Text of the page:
Vilnius University is the oldest and largest institution of higher education in Lithuania. It marks the beginnings of science and culture, not only for Lithuania but also, for neighboring countries. It's a place where an educated Lithuanian society formed for over 400 years.
Many well-known people studied and taught here, such as the poet Mathias Casimirus Sarbievius, medical men Jozef Frank and Johann Peter Frank, poet Adam Mickiewicz, historian Simonas Daukantas and Nobel Prize winner Czeslaw Milosz.
Vilnius University is proud of its architecture, old library and museums which keep the artistic, cultural and scientific heritage. The value of many items kept here is incalculable for Lithuanian, European and world culture. The only copy of the first Lithuanian book, Martinus Mosvidius' Catechisms, is here on display.
It's not by accident that, in the Brussels “Mini Europe” Park where the EU countries present their most famous architectural monuments, Lithuania has as its representation the Vilnius University ensemble.
History of Vilnius University
The oldest higher education establishment in Lithuania and one of the oldest in Eastern and Northern Europe is from 1579. It grew out of the College, founded in 1570 by the Jesuits who came to Vilnius on invitation of Bishop Valerianus Protasevicius. Founding of the library happened in the same year.
On April 1, 1597 King Stephen Bathory issued a privilege for the opening of Vilnius University and Academy. In the autumn of the same year, Pope Gregory XIII granted the status of a university to Vilnius College. At the beginning there were two faculties – the Faculty of Philosophy and the Faculty of Theology. The Faculty of Law opened in 1641 and the Faculty of Medicine opened in 1781.
The university was created after the model of a classical European university. Since Latin had been the language of tuition until the early 19th century, the University was open to lecturers and students of all nationalities.
Alongside the multinational population of the Grand Duchy of Lithuania, people from Portugal, Italy, Germany, Ireland and Spain worked and studied there from the beginning. Professors were invited from different European countries. Due to religious and cultural tolerance, favorable conditions arose for science to develop.
Even though Vilnius University was far from the European centers of culture, it nurtured the most progressive scientific ideas.
Logic, Rhetoric and Lyrics
'Logic' by Professor Martinus Smiglecius was widely used in French and English schools. In the late 17th century, during his examinations at Dublin University, the famous writer Jonathan Swift had to answer questions from Martinus Smiglecius' Logic. Professor Sigismundus Liaukssminas made a great contribution to rhetorical science.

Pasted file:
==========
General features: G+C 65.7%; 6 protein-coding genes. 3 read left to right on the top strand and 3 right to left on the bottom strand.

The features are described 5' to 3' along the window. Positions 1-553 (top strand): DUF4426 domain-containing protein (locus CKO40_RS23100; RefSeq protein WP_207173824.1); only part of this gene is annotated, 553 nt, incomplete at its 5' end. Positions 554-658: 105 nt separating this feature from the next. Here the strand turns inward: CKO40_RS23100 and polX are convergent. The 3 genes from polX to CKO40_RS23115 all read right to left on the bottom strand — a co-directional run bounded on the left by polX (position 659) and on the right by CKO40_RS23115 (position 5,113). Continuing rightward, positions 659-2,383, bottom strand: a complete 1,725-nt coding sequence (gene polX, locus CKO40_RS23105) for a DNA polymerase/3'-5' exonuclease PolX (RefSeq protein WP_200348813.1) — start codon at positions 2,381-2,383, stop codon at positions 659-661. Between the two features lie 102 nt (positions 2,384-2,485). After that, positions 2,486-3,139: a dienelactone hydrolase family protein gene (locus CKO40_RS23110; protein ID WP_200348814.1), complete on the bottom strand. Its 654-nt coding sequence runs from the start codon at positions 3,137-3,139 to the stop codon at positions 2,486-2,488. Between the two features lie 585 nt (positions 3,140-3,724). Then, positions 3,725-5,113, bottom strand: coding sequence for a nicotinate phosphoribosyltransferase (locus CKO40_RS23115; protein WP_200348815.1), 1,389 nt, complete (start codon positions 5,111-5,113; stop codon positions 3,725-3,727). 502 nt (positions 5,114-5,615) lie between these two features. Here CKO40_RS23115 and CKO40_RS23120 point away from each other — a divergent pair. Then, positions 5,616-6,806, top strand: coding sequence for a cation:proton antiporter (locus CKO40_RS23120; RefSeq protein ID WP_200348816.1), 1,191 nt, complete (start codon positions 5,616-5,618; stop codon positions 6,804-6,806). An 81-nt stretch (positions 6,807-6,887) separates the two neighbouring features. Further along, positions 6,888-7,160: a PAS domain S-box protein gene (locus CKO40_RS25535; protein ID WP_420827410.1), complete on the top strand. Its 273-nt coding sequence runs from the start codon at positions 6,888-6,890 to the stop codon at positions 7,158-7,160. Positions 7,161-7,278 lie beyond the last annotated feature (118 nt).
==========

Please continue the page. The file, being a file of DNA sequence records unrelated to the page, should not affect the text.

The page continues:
His book 'Oratorical Practice and the Rules of the Art of Rhetoric' saw 11 editions in Europe. The poet Mathias Casimirus Sarbievius, alumnus and professor of Vilnius Academy, was known as 'the Horace of Sarmatia' and received a laurel wreath by Pope Urban VIII. His 'Books of Lyrics' saw dozens of publications in Europe. The title page for the 1632 edition, printed in Antwerp, is by a design of the Flemish painter Peter Paul Rubens.
Constantinus Syrvidus, a founder of the Lithuanian written language and the author of the first Lithuanian language dictionary, studied and later lectured at the University and preached at the St. John's church. Meletius Smotricius, the author of the first Russian grammar, was also an alumnus of the University of Vilnius.
In 1753, the astronomical observatory of Vilnius University was founded. It's one of the oldest observatories in Europe and the oldest observatory in the former Polish-Lithuanian Commonwealth. The then Rector of the University, astronomer Marcin Poczobutt, a corresponding member of the Academy of Science in Paris and a member of the Royal Society in London, contributed to the flourishing of science.
Due to his efforts, Vilnius became one of the centers of astronomical science in the late 18th century. Marcin Poczobutt was one of the first to see the spots on the Sun as early as 1769. The data of the observations of Mercury in 1786-1787 were especially important. On the basis of these measurements, the French astronomer, Joseph Jerome Le Francais de Lalande calculated the orbit of this planet.
Courtyards of Vilnius University
The Grand Courtyard is a complex of buildings of different periods and styles - Renaissance, Baroque and neoclassical united into a harmonious whole. The foundation for the Church of St. John was laid during the 14th century.
Construction of the north and west wings of the courtyard took place during the 16th century. The bell tower arose in the 17th century. The courtyard became fully formed in the early 19th century, when the south wing and Aula (Colonnade Hall) emerged.
Frescoes on the facade pilasters of the north and west wings depict the university coat of arms, portraits of bishop Walerjan Protasewicz, the military leader Jan Karol Chodkewicz, the kings Augustus II the Strong and Stanislaw Augustus Poniatowski, and other university founders and patrons.
In the courtyard's arched galleries there are memorial plaques dedicated to the rectors as well as some of the most famous Vilnius University graduates and professors.
The Simonas Daukantas Courtyard name comes from the university graduate and author of the first history of the Lithuanian language in Lithuania, the historian Simonas Daukantas. The courtyard got its first form at the end of the 18th century from buildings donated to the university by Vilnius magnates. On the wall of the north building is a high relief of Simonas Daukantas by the sculptor Romanas Kazlauskas.
The Mikalojus Dauksa Courtyard was formed in the 18th century and thanks its name in honor of the Catholic priest, administrator and translator Mikalojus Dauksa. Today, these buildings house the Faculty of History.